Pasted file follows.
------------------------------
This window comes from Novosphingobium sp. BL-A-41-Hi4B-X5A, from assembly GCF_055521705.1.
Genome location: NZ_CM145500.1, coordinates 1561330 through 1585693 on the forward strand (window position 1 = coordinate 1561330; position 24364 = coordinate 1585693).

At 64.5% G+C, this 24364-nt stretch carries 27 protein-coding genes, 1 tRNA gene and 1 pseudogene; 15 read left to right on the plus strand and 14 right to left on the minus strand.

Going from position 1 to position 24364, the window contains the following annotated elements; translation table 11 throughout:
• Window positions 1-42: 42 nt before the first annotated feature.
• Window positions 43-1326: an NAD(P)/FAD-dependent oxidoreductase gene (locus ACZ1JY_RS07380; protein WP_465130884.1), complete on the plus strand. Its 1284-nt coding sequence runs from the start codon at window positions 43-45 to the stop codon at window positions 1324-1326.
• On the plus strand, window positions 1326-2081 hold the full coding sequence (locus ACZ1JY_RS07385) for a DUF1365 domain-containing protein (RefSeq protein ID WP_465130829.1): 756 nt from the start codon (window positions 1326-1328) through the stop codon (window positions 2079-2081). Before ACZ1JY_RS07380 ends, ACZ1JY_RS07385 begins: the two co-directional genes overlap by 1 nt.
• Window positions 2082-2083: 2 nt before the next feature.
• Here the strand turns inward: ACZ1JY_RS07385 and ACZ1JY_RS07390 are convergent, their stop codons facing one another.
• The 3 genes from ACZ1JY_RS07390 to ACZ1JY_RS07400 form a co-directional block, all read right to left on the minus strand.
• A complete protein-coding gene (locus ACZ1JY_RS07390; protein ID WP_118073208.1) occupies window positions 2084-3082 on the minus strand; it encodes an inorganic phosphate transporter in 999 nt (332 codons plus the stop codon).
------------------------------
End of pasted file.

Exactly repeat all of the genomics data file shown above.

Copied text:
This window comes from Novosphingobium sp. BL-A-41-Hi4B-X5A, from assembly GCF_055521705.1.
Genome location: NZ_CM145500.1, coordinates 1561330 through 1585693 on the forward strand (window position 1 = coordinate 1561330; position 24364 = coordinate 1585693).

At 64.5% G+C, this 24364-nt stretch carries 27 protein-coding genes, 1 tRNA gene and 1 pseudogene; 15 read left to right on the plus strand and 14 right to left on the minus strand.

Going from position 1 to position 24364, the window contains the following annotated elements; translation table 11 throughout:
• Window positions 1-42: 42 nt before the first annotated feature.
• Window positions 43-1326: an NAD(P)/FAD-dependent oxidoreductase gene (locus ACZ1JY_RS07380; protein WP_465130884.1), complete on the plus strand. Its 1284-nt coding sequence runs from the start codon at window positions 43-45 to the stop codon at window positions 1324-1326.
• On the plus strand, window positions 1326-2081 hold the full coding sequence (locus ACZ1JY_RS07385) for a DUF1365 domain-containing protein (RefSeq protein ID WP_465130829.1): 756 nt from the start codon (window positions 1326-1328) through the stop codon (window positions 2079-2081). Before ACZ1JY_RS07380 ends, ACZ1JY_RS07385 begins: the two co-directional genes overlap by 1 nt.
• Window positions 2082-2083: 2 nt before the next feature.
• Here the strand turns inward: ACZ1JY_RS07385 and ACZ1JY_RS07390 are convergent, their stop codons facing one another.
• The 3 genes from ACZ1JY_RS07390 to ACZ1JY_RS07400 form a co-directional block, all read right to left on the minus strand.
• A complete protein-coding gene (locus ACZ1JY_RS07390; protein ID WP_118073208.1) occupies window positions 2084-3082 on the minus strand; it encodes an inorganic phosphate transporter in 999 nt (332 codons plus the stop codon).